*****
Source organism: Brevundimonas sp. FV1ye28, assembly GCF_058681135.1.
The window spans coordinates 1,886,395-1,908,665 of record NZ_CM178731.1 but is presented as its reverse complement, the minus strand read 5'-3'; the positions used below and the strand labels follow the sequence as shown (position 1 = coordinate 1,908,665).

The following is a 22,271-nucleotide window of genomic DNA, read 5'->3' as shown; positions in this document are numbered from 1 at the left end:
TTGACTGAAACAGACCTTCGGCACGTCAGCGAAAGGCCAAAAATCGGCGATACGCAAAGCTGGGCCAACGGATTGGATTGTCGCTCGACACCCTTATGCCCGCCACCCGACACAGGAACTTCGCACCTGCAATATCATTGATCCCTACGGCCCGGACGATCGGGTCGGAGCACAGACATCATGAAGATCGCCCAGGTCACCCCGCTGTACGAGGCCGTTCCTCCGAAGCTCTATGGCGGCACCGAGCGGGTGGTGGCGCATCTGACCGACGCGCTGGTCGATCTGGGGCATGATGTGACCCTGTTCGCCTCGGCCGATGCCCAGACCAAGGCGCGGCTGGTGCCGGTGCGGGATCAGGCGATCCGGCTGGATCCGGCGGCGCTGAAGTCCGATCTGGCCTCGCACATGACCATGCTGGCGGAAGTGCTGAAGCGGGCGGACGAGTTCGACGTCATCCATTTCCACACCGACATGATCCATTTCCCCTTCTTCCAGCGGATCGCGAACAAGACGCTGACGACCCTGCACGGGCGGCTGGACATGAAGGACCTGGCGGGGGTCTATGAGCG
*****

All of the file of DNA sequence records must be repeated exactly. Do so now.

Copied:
Source organism: Brevundimonas sp. FV1ye28, assembly GCF_058681135.1.
The window spans coordinates 1,886,395-1,908,665 of record NZ_CM178731.1 but is presented as its reverse complement, the minus strand read 5'-3'; the positions used below and the strand labels follow the sequence as shown (position 1 = coordinate 1,908,665).

The following is a 22,271-nucleotide window of genomic DNA, read 5'->3' as shown; positions in this document are numbered from 1 at the left end:
TTGACTGAAACAGACCTTCGGCACGTCAGCGAAAGGCCAAAAATCGGCGATACGCAAAGCTGGGCCAACGGATTGGATTGTCGCTCGACACCCTTATGCCCGCCACCCGACACAGGAACTTCGCACCTGCAATATCATTGATCCCTACGGCCCGGACGATCGGGTCGGAGCACAGACATCATGAAGATCGCCCAGGTCACCCCGCTGTACGAGGCCGTTCCTCCGAAGCTCTATGGCGGCACCGAGCGGGTGGTGGCGCATCTGACCGACGCGCTGGTCGATCTGGGGCATGATGTGACCCTGTTCGCCTCGGCCGATGCCCAGACCAAGGCGCGGCTGGTGCCGGTGCGGGATCAGGCGATCCGGCTGGATCCGGCGGCGCTGAAGTCCGATCTGGCCTCGCACATGACCATGCTGGCGGAAGTGCTGAAGCGGGCGGACGAGTTCGACGTCATCCATTTCCACACCGACATGATCCATTTCCCCTTCTTCCAGCGGATCGCGAACAAGACGCTGACGACCCTGCACGGGCGGCTGGACATGAAGGACCTGGCGGGGGTCTATGAGCG